Can we do all this without SD-WAN?

In theory, yes– with novel router features and configurations, deep packet inspection, policy-based routing into manually created IPSec tunnels with IPSLA monitoring and more besides. We were doing this a decade ago and it was this complexity that led to the emergence of SD-WAN.

You would do this better today using modern automation tooling, but without a control plane, you're basically performing a bespoke one-of-a-kind router-based configuration, which is a tall order when you need to deploy and manage hundreds or thousands of routers globally. At least not at a resource cost or risk appetite that most firms will tolerate.

 

The bottom line is organisations don't want to be reliant on novel workarounds that are difficult for their network vendor to navigate when it comes to complex faults. Vendors don’t perform regression testing for one-off bespoke configurations, instead they expect you to take their SD-WAN package as the majority will.

Take a steer from the industry’s convergence path

If you look at the vendor landscape, whether they started life as a security vendor or network vendor, and no matter their heritage, the trend is very much towards a joined-up SSE and SD-WAN portfolio.

Even long-established, dyed-in-the-wool security vendors have by now added a cloud-based SSE. The majority have also worked to acquire or develop their own SD-WAN solutions, tightly integrating them into their ecosystem. Even vendors we think of as being pure-play cloud security vendors have launched branch connectivity options with SD-WAN-like features. All credit to them for tracking where the market was heading and pivoting their strategies.

One thing is for sure: the vendors are clear that SD-WAN and SSE go hand in glove and they’re all delivering tremendously powerful and innovative solutions to deliver on the overall SASE framework.

The future direction for SD-WAN

The push is towards packages of integrated services which drive business outcomes on user experience, observability, compliance management and security. This will be most visible in single-vendor SASE solutions, where my prediction is that SD-WAN will remain as a core capability, but we will come to think of it more as an extension of SSE, rather than traditional branch WAN technology.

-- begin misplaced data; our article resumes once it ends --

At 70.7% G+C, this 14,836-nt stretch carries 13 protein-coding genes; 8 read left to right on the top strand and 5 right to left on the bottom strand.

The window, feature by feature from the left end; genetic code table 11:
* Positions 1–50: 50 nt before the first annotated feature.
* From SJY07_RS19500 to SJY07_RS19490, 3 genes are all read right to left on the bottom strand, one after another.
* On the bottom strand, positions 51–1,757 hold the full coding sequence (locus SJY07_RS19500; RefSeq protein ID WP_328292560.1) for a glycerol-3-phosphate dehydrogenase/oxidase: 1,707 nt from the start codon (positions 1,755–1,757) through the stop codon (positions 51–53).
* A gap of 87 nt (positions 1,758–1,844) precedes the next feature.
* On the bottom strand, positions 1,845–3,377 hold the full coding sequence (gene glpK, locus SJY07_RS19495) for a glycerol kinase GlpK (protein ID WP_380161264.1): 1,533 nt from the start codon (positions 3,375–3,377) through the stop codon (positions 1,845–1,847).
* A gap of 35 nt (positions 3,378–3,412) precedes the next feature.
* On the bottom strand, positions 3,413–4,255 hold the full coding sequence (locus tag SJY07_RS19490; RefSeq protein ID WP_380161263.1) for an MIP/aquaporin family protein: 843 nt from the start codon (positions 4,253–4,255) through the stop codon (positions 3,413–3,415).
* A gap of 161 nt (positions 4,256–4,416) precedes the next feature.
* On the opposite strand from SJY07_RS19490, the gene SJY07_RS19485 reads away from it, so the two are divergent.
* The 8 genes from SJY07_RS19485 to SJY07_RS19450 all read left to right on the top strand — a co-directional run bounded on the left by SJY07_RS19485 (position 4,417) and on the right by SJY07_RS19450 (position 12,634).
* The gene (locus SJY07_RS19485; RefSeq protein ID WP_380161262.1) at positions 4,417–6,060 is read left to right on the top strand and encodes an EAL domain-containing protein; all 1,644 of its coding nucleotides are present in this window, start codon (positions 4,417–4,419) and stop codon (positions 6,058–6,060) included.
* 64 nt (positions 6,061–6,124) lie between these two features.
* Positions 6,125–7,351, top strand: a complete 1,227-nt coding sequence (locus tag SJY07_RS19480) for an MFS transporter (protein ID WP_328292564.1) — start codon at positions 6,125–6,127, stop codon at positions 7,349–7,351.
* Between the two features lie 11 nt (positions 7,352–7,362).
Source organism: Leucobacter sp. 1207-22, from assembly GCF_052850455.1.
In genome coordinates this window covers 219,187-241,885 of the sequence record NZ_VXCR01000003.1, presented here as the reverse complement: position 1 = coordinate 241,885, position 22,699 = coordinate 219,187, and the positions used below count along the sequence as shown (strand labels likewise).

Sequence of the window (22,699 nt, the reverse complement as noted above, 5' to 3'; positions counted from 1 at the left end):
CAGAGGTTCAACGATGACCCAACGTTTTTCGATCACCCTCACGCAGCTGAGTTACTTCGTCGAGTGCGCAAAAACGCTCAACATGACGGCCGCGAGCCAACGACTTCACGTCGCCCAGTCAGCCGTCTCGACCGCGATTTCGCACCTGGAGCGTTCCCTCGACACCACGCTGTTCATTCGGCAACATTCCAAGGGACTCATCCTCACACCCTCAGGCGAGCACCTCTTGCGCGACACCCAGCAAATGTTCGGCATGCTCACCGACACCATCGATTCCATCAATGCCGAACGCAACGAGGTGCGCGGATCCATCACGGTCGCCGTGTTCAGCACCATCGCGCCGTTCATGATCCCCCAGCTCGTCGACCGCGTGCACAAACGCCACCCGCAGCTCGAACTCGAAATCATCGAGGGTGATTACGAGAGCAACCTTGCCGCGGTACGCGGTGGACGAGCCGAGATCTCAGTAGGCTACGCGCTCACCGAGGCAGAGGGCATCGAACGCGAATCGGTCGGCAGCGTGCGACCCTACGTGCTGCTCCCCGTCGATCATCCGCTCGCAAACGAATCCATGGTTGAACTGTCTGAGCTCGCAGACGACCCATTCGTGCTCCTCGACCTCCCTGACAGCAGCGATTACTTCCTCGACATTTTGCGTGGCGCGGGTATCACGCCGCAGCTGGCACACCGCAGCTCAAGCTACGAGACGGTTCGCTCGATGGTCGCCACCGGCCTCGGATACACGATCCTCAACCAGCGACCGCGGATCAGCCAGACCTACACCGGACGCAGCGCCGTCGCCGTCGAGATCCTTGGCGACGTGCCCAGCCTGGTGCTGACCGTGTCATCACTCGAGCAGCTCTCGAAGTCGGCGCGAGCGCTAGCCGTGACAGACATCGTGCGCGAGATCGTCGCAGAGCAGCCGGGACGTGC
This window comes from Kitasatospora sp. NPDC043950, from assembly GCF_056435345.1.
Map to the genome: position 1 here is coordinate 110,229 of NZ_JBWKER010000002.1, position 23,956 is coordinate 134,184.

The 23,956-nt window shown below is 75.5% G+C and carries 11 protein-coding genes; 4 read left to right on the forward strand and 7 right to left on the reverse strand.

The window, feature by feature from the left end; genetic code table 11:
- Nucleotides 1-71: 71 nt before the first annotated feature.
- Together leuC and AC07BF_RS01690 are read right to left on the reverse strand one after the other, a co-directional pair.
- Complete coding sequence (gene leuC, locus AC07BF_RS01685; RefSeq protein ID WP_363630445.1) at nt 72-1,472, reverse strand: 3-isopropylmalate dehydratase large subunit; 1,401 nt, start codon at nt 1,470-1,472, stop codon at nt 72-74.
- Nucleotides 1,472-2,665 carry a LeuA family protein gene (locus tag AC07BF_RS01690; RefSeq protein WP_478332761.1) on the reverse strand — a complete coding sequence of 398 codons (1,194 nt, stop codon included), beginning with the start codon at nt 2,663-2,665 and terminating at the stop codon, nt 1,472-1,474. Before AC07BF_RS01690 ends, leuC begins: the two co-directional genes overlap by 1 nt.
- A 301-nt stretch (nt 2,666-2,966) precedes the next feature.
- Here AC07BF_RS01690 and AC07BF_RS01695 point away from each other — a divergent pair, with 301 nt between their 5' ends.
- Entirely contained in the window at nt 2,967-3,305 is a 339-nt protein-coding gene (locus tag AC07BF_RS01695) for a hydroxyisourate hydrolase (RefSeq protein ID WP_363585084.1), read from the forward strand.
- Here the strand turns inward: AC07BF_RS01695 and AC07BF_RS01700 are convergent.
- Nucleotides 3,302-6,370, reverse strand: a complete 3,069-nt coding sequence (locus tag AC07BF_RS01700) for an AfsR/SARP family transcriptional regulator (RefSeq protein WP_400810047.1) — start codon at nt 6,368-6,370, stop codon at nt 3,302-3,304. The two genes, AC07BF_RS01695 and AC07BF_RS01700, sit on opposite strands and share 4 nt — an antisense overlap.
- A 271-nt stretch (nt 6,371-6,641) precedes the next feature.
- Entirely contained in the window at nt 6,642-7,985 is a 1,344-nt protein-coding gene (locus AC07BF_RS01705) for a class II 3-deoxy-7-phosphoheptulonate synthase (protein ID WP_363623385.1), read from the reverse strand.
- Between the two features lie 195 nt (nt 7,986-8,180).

We can already use the SD-WAN edge router as network-based DEM sensor and we can place security controls such as firewall or intrusion prevention system at the edge router, but the policy is usually managed by SD-WAN separately to SSE. Instead, future architectures will evolve to the extent that SD-WAN and firewalls become extensions of SSE with consistent policy definition and threat detection techniques, regardless of whether the control is placed in the cloud-based SSE tenant, an SD-WAN edge router or a firewall appliance.

A potential consequence of tighter integration is a change in buyer behaviour and contracting. My observation is that many customers default to dual-vendor SD-WAN+SSE not always based on preference or efficacy, but because of misaligned contract end-dates complicating procurement as well as the need to re-train and re-tool when moving from an established security vendor.

The increasing capabilities of a single-vendor SASE might become so attractive as to encourage more firms towards a wider transformation of both towers, especially with SASE being so well suited to NETSECOPS, making the overall TCO model, including service, more compelling.

SD-WAN is still relevant, and will continue to be

To re-emphasise, all of the reasons that SD-WAN was invented still exist today. None of these reasons are going away: visibility, segmentation, embedded security, local internet breakout, compliance, path management, load sharing, zero-touch provisioning or automation. The SD-WAN of the future may be more tightly integrated with the SSE stack, but there are no signs of an alternative technology on the horizon.

These outcomes are impractical and costly to achieve without SD-WAN. The technology is getting better all the time and the business case should be clear. If not, let our consultants help you take a wider view, help with your total cost of ownership model and determine a solution that fits your budget.

Draw on the BT and Palo Alto Networks partnership

At BT, we’ve been part of the development pathway leading to SASE from the beginning. And, over the years, we’ve built an ecosystem of SD-WAN and SSE vendors and developed the tools and methodology to deploy and service multi-vendor environments.

As part of this, we’ve been working for over ten years with Palo Alto Networks as one of our key security partners. We value their advanced capabilities, as recognised by their status as Leader in the 2023 Gartner Magic Quadrant for SSE and Leader in the 2022 Gartner Magic Quadrant for SD-WAN.

Today, our partnership brings networking and security together to design, build and deliver SASE solutions for the world’s largest multinational corporations and public bodies, offering flexible services that are customisable to specific business requirements.

Our partnership-driven managed SASE solution brings together expert advice on how to deploy the various elements of SASE, underpinned by services from Palo Alto Networks. This includes everything you need: SD-WAN, Zero Trust network access, cloud access security broker, firewall as a service, and secure web gateways- all in one place with a choice of where and when to deploy them.

To find out more, ask your BT account manager for an SASE workshop. They can help you understand where you currently are on each aspect of SASE and work with you to build a SASE journey that’s aligned to your objectives.